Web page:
16 but car for under $16,000


What would be the best vehicle for a son who’s 16, and was getting a new car? (less tha 100,000 miles please)


We got this question a lot. Many parents ask about a new driver’s first car, and they are all very vague about their concerns.

There is no “best” car. Auto manufacturers do not make any so-called beginners’ cars. If they did we’d all be too embarrassed to be seen in one. So the simple answer is that any 4-cylinder 4-door passenger car will serve you very well.

The ones to avoid are the high-powered or performance cars. Do not get a V6 or V8 engine.

You might consider any well-used car rather than a shiny new one. New drivers have a knack for crumpling fenders or scraping off paint, so find one that won’t show the new damage because it comes with its own scrapes already.

If you are willing to buy a new car, right off the showroom, there are a great many that would be very suitable. It would be prudent to ask your son which one he wants.


thanks for this information. i will need it.


I nominate the 1993-96 Ford Bronco. It’s safe, handles surprisingly well for such a large vehicle, cheap to insure, and burns so much gas that the 16 year old will really think long and hard about if he truley needs to go where he wants to drive to.


Steve makes several good points. You might also think about safety in size. Larger vehicles are safer since they can absorb more energy than smaller ones. You might consider a midsize car if safety is important. A used Impala, Regal, 500, Accord, or Camry fit this description as do many others. You can even get an Accord or Camry with a 4-cyl. There are several small cars than you can buy new for less than $16,000. Fit, Civic, Corolla, Yaris, Mazda3, G5, Versa, Accent, Elantra, Focus and still several others can also be bought for under $16,000. These cars are less safe as a group than midsize cars, but not unsafe. They just don’t happen to absorb energy in a crash as well as a larger car. If it were me, I’d buy a midsize with either a 4 or a 6, depending on which car.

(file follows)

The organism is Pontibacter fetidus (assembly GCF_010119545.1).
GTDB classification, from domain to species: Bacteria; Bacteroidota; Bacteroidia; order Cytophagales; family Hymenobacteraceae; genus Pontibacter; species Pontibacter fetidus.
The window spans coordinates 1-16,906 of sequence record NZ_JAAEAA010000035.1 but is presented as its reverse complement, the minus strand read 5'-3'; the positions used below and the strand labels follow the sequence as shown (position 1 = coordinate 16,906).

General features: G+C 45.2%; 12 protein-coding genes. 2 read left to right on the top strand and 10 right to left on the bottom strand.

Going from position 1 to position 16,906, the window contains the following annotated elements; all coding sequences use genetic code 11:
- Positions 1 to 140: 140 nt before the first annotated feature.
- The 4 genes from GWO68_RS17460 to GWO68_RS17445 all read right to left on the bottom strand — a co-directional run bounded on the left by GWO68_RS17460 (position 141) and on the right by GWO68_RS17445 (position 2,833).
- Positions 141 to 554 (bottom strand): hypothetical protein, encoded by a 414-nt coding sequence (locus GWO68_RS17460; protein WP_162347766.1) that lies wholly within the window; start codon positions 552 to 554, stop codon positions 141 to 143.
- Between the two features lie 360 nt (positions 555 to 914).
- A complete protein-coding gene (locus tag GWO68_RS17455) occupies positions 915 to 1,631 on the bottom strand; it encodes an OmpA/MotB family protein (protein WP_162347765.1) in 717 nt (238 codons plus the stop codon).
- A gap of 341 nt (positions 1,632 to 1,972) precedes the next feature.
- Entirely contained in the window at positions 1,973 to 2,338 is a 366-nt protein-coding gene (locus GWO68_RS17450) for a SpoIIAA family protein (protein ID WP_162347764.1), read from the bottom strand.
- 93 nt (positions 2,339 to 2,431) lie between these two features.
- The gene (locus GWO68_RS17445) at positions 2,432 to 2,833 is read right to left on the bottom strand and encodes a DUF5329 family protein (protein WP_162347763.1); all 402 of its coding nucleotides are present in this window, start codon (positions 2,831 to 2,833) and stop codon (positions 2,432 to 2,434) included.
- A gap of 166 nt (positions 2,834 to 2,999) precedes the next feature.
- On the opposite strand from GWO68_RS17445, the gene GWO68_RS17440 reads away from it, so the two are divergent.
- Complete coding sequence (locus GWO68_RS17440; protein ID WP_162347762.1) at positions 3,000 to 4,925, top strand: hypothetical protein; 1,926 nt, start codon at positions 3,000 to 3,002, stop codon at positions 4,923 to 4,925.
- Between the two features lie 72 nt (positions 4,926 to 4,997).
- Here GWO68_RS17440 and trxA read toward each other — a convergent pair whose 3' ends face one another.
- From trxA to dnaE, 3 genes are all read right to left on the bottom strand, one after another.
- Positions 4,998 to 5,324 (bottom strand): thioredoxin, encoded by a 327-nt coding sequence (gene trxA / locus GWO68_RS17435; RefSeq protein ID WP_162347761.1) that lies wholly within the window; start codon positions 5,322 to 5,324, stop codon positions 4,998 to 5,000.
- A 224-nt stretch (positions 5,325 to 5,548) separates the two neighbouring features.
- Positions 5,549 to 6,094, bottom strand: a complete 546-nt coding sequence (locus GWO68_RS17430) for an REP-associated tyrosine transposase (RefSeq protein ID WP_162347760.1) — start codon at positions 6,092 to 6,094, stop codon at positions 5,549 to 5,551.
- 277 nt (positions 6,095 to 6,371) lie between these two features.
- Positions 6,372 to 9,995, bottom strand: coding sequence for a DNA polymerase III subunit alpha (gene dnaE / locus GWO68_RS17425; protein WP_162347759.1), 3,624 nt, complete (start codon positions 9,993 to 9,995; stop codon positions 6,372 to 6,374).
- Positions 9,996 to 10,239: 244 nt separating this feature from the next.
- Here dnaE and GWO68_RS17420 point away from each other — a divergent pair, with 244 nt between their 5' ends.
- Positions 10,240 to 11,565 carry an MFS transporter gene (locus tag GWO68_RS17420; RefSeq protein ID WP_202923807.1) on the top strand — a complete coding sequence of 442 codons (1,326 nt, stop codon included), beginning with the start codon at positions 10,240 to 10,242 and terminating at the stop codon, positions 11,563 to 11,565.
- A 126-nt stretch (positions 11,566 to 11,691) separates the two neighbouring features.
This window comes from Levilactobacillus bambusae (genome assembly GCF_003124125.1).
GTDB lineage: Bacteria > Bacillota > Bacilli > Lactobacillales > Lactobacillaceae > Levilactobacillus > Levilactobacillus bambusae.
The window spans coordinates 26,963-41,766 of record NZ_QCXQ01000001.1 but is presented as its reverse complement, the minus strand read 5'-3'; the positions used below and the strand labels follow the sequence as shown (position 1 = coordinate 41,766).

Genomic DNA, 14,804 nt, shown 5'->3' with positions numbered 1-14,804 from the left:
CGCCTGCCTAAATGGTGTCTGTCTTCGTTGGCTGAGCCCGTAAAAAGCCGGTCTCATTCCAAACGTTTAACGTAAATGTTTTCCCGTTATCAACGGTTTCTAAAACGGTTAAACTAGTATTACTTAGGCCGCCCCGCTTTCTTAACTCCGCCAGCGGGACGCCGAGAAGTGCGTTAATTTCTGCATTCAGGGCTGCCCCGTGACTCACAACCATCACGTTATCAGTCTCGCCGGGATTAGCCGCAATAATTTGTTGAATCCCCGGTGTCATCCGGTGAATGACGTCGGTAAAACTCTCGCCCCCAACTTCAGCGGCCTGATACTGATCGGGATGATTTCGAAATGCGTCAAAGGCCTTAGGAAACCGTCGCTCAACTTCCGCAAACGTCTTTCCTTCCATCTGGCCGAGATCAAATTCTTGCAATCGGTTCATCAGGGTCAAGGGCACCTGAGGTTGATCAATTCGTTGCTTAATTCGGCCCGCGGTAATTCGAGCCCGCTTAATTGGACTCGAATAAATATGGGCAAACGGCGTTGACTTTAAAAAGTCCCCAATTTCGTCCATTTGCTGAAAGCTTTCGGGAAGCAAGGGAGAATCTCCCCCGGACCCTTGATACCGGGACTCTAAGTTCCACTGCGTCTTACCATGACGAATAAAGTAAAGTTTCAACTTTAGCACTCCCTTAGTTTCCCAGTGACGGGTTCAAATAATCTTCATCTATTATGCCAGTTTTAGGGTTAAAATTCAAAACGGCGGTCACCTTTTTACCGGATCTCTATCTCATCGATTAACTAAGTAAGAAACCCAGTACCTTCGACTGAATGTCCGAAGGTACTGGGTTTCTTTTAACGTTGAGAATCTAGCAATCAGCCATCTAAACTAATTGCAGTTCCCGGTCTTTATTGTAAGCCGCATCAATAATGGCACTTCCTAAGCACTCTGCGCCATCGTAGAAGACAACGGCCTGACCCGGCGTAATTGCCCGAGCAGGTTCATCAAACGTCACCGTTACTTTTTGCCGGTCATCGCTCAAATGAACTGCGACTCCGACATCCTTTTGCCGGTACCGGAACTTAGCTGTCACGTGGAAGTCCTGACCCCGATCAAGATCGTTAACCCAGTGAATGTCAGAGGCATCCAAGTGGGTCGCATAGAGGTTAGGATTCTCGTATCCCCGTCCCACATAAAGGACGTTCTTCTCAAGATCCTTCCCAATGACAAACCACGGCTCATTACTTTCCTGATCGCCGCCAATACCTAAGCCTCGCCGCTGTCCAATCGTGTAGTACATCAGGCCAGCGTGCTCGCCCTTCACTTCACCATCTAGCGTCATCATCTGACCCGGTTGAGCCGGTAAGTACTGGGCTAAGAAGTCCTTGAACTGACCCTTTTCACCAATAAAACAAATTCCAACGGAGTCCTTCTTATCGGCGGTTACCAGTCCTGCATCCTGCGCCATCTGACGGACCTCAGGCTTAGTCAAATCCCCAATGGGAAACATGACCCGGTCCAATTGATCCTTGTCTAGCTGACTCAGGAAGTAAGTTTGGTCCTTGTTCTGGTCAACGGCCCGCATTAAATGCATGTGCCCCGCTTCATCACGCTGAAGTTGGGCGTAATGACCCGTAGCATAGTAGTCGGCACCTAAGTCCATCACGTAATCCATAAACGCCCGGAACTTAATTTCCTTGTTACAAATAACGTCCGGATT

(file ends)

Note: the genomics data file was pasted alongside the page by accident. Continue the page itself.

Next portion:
I’d opt for a 2005-2007 Buick LaCrosse CX or an Impala LS; a great combination of price, size and comfort. I prefer the LaCrosse, but it’s up to you. Actually, you might like the LaCrosse and let him drive another car in your driveway. BTW, my kids drive a 1998 Buick Regal LS and are happy with it. They’d like a BMW better, but that’s just too bad.


so i should pretty much stay basic with the trm levels?


if he were to get new, he’d want a tundra.


I nominate the 1993-96 Ford Bronco.
A SUV is NOT a good vehicle for a new driver.


What happened to the SUV, and the jag, and the GL450?


That is probably not a good choice, because of the winter issues associated with pick ups. New, I would consider a Focus or Corolla at about $13K. We put our kids in a mid-sized vehicle, like a Chev Malibu, Buick Century, Ford Taurus, etc. It is heavy enough to withstand a car accident but still small enough to be maneuverable with a novice driver.


Although their popularity is diminishing, SUVs and trucks offer a much better view for beginning drivers. My kids seemed to have a headstart in learning to drive in my pickup trucks.


SUVs are generally much less tolerant of mistakes like entering into an exit ramp or a curve too fast. They also don’t do well in bad weather, as evidenced by the disproportionate number of them I see spun out off the highways during the winter.

I agree with those that say SUVs are only for experienced drivers.